On 15 Aug 2002 at 12:20, Casey wrote:
> Hey Andy,
> Did you follow the link? From my reading of the article it would seem
> that Blair would be a fool to attempt to follow Bush's lead
> considering the following quotes from the article I posted:
> "Menzies Campbell, foreign affairs spokesman for the opposition
> Liberal Democrat Party, said Rice's arguments for removal of Saddam
> did not stand up under international law.
> 'In international affairs it is not enough to claim a moral authority
> in cases where the United Nations has been involved,' he said.
> 'There will be no world order if the most powerful states are entitled
> to remove other governments at will. There is no doctrine of
> international law which justifies regime change.'
> Gerald Kaufman, a lawmaker from the governing Labor Party, said in an
> article published today in the Spectator magazine that there was broad
> opposition in Parliament to a strike against Iraq.
> '(Prime Minister) Tony Blair would find it difficult to support and
> participate in a war against Iraq whose majority in the House of
> Commons was provided by the (opposition) Conservatives,' Kaufman
> "A poll published Monday in The Daily Telegraph found that 28 percent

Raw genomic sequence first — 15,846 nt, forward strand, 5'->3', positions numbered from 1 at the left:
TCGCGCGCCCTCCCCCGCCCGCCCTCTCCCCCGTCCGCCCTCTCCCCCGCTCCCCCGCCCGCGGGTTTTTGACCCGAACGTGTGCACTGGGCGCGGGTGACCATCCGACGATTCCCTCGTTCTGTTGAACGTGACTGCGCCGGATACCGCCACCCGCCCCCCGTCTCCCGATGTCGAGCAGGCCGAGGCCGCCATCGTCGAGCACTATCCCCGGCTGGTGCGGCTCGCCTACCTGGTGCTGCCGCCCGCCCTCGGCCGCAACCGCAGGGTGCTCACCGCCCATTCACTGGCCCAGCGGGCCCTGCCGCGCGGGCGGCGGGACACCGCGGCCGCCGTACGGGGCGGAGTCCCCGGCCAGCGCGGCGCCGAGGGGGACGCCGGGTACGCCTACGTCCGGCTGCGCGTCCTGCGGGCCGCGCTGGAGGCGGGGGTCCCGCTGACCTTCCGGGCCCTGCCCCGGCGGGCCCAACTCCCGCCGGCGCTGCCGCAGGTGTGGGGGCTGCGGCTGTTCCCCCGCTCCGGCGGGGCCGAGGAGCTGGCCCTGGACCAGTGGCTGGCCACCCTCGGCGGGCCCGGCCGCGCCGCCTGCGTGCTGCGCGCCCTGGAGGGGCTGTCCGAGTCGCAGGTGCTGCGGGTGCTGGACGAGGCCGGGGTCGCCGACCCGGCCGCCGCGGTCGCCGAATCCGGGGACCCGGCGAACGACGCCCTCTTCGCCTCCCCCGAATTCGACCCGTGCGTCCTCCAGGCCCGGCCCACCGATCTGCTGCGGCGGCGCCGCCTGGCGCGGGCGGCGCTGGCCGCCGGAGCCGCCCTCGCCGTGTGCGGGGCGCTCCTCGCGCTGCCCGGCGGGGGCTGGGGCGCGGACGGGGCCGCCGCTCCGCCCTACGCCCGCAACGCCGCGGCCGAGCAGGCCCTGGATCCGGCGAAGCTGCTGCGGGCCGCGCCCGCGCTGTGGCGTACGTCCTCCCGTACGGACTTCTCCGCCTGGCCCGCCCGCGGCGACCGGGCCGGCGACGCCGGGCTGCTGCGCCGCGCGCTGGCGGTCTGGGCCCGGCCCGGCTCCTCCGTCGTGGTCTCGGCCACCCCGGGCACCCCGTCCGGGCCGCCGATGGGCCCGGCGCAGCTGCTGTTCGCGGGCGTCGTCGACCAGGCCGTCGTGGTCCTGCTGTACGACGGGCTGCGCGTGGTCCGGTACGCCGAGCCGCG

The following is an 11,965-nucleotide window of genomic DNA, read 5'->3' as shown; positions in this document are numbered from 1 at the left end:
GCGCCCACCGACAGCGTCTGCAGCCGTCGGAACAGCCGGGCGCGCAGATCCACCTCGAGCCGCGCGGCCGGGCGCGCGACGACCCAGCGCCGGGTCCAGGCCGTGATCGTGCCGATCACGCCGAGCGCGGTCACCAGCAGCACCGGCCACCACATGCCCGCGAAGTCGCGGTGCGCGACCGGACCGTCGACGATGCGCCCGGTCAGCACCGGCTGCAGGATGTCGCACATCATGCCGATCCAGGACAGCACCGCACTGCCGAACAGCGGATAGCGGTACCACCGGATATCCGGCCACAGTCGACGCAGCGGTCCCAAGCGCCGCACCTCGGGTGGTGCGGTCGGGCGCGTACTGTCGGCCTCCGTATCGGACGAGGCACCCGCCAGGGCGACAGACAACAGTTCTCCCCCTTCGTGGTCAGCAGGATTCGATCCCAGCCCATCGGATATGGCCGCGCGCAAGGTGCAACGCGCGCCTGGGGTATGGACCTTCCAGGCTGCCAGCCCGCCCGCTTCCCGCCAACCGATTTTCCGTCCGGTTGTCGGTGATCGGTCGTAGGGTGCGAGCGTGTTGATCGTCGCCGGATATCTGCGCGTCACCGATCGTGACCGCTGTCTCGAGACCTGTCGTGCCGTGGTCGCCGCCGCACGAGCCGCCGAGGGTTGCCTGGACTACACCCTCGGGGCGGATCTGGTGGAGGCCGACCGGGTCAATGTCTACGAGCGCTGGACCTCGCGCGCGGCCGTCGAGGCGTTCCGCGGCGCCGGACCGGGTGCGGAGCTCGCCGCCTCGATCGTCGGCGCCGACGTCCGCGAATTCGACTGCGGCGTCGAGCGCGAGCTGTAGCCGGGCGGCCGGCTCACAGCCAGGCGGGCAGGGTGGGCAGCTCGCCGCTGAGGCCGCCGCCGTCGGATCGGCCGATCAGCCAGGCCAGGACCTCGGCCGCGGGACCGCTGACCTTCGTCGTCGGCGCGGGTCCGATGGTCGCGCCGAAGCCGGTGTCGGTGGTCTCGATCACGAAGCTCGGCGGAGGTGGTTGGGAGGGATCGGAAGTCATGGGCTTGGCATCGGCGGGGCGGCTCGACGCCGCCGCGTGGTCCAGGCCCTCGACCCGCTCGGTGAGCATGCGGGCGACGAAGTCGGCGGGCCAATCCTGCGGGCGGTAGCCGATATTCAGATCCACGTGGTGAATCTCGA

> of Britons thought that the United States would be justified in
> attacking Iraq, while 58 percent disagreed. If the United States does
> strike, only 19 percent thought that Britain should join in the
> military action."
> Both quotes originating from the LA Times article located at this
> To our UK friends:
> Perhaps I'm naive. But, if I were Blair I'd want to retain my post as
> Prime Minister, rather than go off on a lark with the Shrub. But,
> perhaps I'm too eager to credit Blair for a level of integrity and
> intelligence that Shrub doesn't have. Tell me, am I wrong to think
> that Blair would do as his constituents wished? Or, would he buddy
> up with Shrub and go off to battle without the support of his
> constituents? I read a few publications from the UK, but perhaps,
> I'm not seeing the "picture".
> Fond regards,
Sometimes, a politician must rise to the level of statesman and, even if
it involves personal political sacrifice, pursue a domestically unpopular
and politically costly yet strategically required, correct and beneficial
course. It's called having integrity. It's called being a leader and not a
follower. The potential nuclear stakes a few years out are too high for
Blair to play politics with this one, and he 'bloody well' knows it.
> This message was posted by Casey to the Virus 2002 board on Church of
> Virus BBS.
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